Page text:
At the end of the day, Thack is an addict. He’s had to lie and steal in order to hustle drugs and keep people from finding out about his habit. Since Thack is so well-verse in lying, he knows when someone is lying to him, hence why he immediately calls bullshit on Dr. Edwards passing off routine surgeries off to Gallinger. Edwards has no choice but to come clean about his detached retina which leads to him getting his eye clamped open with some Clockwork Orange-style haness in an empty surgical theater while Thack, possibly suffering from the DT’s, attempts to take a scalpel right to Edward’s eye, all the while being distracted by the clanging pipes and visions of the little girl he killed during the botched blood transfusion. Edwards has the good sense to pull the eyelid spreader off his face and stop this disaster before it blinds him.

Sure, Thack may be back, but he’s definitely not firing all cylinders. For starters, he isn’t quite sober given that he’s fending off heroin cravings with nips from his flask. That and he has filthy hot alleyway sex with a dancehall girl named Kate who introduces him to the old-timey version of the speedball, aka mixing heroin and coke. The combination sets off a lightbulb over Thack’s head. We’d like to believe that it will figure into his radical research of treating addiction as a disease and not a moral failing, but at this point, we know better.

Unlike Bertie, Cleary is in full “smash the patriarchy mode” as he picks up various side hustles to hire a hire-priced lawyer and spring Harriet from jail. Unfortunately, the ambulance he bought literally falls apart in the middle of the street and the wrestler he’s managing was sold to him after a fixed match. Maybe Cornelia can help? After all she was forced to seek a secret abortion last year. It turns out that Cornelia needs some help of her own now that Inspector Speight washed up on the banks of the East River after investigating a case of plague that came in through Ellis Island. Cornelia isn’t satisfied with the official word that Speight fell off a ferry while drunk given that she knew he was a teetotaler. She enlists Cleary to have her dig up the corpse and have it exhumed, except the body disappeared once authorities for word that Cornelia was playing detective. This is apparently what happens when you get bored planning parties and keeping your family’s name in the society pages, you start solving murders.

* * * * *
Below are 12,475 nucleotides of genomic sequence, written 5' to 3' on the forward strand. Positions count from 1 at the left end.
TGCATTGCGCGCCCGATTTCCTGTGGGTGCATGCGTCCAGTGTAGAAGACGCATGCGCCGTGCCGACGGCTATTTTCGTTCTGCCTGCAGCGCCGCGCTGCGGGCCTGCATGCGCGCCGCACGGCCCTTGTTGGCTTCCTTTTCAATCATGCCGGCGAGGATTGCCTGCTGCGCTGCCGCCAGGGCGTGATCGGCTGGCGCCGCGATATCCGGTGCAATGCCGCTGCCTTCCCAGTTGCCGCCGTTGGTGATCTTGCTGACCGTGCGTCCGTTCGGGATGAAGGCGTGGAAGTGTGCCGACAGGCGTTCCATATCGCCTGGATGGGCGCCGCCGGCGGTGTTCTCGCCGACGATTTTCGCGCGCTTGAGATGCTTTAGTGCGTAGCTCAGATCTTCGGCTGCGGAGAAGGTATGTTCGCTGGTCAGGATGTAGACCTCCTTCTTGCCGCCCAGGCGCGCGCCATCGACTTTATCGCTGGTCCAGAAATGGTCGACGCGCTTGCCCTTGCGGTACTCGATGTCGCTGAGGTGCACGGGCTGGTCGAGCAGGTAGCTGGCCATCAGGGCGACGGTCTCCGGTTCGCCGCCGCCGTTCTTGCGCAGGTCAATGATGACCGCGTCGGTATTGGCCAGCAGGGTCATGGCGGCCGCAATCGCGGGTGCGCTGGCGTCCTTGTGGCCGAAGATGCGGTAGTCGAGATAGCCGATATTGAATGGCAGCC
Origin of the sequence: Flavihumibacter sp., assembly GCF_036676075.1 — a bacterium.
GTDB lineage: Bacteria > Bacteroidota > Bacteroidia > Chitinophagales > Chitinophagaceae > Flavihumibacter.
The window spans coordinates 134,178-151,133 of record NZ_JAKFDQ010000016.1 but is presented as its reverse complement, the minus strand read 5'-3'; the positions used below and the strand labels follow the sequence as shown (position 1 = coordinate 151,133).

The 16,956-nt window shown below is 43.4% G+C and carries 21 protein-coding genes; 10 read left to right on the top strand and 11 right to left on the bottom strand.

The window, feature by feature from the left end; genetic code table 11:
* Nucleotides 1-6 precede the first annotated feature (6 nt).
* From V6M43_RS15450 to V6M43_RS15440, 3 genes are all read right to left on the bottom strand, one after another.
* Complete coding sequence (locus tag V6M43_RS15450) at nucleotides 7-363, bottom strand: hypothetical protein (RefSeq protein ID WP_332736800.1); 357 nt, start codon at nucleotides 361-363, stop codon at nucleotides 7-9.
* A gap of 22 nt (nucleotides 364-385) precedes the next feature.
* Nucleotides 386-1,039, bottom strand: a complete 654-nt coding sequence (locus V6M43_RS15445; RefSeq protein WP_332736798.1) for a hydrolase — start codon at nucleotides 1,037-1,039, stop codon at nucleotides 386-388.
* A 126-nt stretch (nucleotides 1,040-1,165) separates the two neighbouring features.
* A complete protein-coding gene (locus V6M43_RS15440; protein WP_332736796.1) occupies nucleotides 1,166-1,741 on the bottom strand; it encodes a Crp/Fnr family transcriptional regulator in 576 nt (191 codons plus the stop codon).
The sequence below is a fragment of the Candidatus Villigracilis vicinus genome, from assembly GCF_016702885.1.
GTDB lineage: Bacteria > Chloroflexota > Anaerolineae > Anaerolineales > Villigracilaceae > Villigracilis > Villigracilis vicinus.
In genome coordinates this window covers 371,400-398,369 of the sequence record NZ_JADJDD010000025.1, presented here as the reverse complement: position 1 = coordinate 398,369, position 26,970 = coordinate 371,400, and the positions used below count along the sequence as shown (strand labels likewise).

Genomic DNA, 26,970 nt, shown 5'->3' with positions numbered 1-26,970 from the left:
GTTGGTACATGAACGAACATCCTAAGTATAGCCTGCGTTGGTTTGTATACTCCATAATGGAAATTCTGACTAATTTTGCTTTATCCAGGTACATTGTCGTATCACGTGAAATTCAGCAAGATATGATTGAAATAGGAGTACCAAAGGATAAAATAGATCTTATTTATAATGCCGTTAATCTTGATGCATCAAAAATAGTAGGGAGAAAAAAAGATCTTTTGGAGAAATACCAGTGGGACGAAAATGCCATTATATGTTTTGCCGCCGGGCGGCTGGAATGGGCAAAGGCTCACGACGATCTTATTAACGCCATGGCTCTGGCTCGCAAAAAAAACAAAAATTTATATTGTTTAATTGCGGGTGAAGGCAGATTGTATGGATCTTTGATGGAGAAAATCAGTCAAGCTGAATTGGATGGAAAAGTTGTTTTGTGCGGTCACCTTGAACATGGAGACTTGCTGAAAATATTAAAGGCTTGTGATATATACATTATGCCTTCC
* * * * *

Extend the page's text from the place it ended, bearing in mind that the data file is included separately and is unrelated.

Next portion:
Although the grave digging scene didn’t produce Speight’s body, it did give Cleary the zinger of the series so far when he expounded on the fact that the people who have led him into the deepest trouble are a society lady and a nun.

God bless.

Thack isn’t the only one confronted with the wreckage of past. Edwards isn’t exactly stoked to accidentally stumble upon Cornelia and learn that she’s back from the West coast. Lucy was even less stoked to find Ping Wu and his gaggle of sex workers in some forgotten wing of the hospital after hours. She would probably rather no one know that she once put her foot in Ping’s mouth to help feed an addiction to a guy unceremoniously dumped her the moment he got clean. Well, cleanish. But here he is, in her place of work, as per his continued extortion of the sniveling Mr, Barrow. The doctor assigned to maintaining Ping’s merchandise is the comically incompetent Dr. Mays, who eschews culture samples and prefers to seek out microscopic bacteria with unaided sight and smell alone.

Good luck with that.

‘The Knick’ 2×2 Recap: Soused Heirs and Addicted Heiresses